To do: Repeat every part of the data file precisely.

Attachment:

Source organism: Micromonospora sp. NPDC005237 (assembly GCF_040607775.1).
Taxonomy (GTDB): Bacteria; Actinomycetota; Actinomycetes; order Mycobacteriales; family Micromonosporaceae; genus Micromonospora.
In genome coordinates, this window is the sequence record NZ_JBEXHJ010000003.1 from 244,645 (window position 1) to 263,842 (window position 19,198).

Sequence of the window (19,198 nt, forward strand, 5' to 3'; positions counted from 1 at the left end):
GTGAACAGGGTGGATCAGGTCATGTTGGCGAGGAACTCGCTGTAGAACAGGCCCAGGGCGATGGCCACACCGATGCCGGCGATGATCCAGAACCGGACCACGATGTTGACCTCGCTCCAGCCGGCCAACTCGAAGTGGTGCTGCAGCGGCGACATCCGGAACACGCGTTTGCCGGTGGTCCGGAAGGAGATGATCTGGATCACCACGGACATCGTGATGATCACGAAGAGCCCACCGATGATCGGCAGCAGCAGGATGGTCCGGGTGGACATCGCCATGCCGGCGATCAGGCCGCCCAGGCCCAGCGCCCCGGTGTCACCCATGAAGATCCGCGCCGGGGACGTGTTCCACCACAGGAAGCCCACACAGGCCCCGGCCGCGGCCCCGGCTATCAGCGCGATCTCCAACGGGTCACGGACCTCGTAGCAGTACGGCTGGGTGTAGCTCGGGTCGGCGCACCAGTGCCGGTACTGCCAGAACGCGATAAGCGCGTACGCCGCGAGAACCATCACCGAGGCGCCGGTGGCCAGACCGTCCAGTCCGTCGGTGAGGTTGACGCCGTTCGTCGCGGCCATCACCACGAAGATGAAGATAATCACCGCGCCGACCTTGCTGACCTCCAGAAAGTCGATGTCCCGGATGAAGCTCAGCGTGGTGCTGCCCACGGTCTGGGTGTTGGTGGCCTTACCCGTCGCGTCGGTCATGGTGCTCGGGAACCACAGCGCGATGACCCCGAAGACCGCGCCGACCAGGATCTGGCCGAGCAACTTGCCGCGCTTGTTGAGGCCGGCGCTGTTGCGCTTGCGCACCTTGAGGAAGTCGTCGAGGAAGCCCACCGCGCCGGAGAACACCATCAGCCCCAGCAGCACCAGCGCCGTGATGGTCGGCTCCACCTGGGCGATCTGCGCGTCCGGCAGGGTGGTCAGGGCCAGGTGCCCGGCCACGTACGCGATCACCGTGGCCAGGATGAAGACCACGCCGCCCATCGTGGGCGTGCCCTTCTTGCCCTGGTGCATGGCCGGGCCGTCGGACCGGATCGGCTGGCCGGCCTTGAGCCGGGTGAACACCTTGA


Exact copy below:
Source organism: Micromonospora sp. NPDC005237 (assembly GCF_040607775.1).
Taxonomy (GTDB): Bacteria; Actinomycetota; Actinomycetes; order Mycobacteriales; family Micromonosporaceae; genus Micromonospora.
In genome coordinates, this window is the sequence record NZ_JBEXHJ010000003.1 from 244,645 (window position 1) to 263,842 (window position 19,198).

Sequence of the window (19,198 nt, forward strand, 5' to 3'; positions counted from 1 at the left end):
GTGAACAGGGTGGATCAGGTCATGTTGGCGAGGAACTCGCTGTAGAACAGGCCCAGGGCGATGGCCACACCGATGCCGGCGATGATCCAGAACCGGACCACGATGTTGACCTCGCTCCAGCCGGCCAACTCGAAGTGGTGCTGCAGCGGCGACATCCGGAACACGCGTTTGCCGGTGGTCCGGAAGGAGATGATCTGGATCACCACGGACATCGTGATGATCACGAAGAGCCCACCGATGATCGGCAGCAGCAGGATGGTCCGGGTGGACATCGCCATGCCGGCGATCAGGCCGCCCAGGCCCAGCGCCCCGGTGTCACCCATGAAGATCCGCGCCGGGGACGTGTTCCACCACAGGAAGCCCACACAGGCCCCGGCCGCGGCCCCGGCTATCAGCGCGATCTCCAACGGGTCACGGACCTCGTAGCAGTACGGCTGGGTGTAGCTCGGGTCGGCGCACCAGTGCCGGTACTGCCAGAACGCGATAAGCGCGTACGCCGCGAGAACCATCACCGAGGCGCCGGTGGCCAGACCGTCCAGTCCGTCGGTGAGGTTGACGCCGTTCGTCGCGGCCATCACCACGAAGATGAAGATAATCACCGCGCCGACCTTGCTGACCTCCAGAAAGTCGATGTCCCGGATGAAGCTCAGCGTGGTGCTGCCCACGGTCTGGGTGTTGGTGGCCTTACCCGTCGCGTCGGTCATGGTGCTCGGGAACCACAGCGCGATGACCCCGAAGACCGCGCCGACCAGGATCTGGCCGAGCAACTTGCCGCGCTTGTTGAGGCCGGCGCTGTTGCGCTTGCGCACCTTGAGGAAGTCGTCGAGGAAGCCCACCGCGCCGGAGAACACCATCAGCCCCAGCAGCACCAGCGCCGTGATGGTCGGCTCCACCTGGGCGATCTGCGCGTCCGGCAGGGTGGTCAGGGCCAGGTGCCCGGCCACGTACGCGATCACCGTGGCCAGGATGAAGACCACGCCGCCCATCGTGGGCGTGCCCTTCTTGCCCTGGTGCATGGCCGGGCCGTCGGACCGGATCGGCTGGCCGGCCTTGAGCCGGGTGAACACCTTGA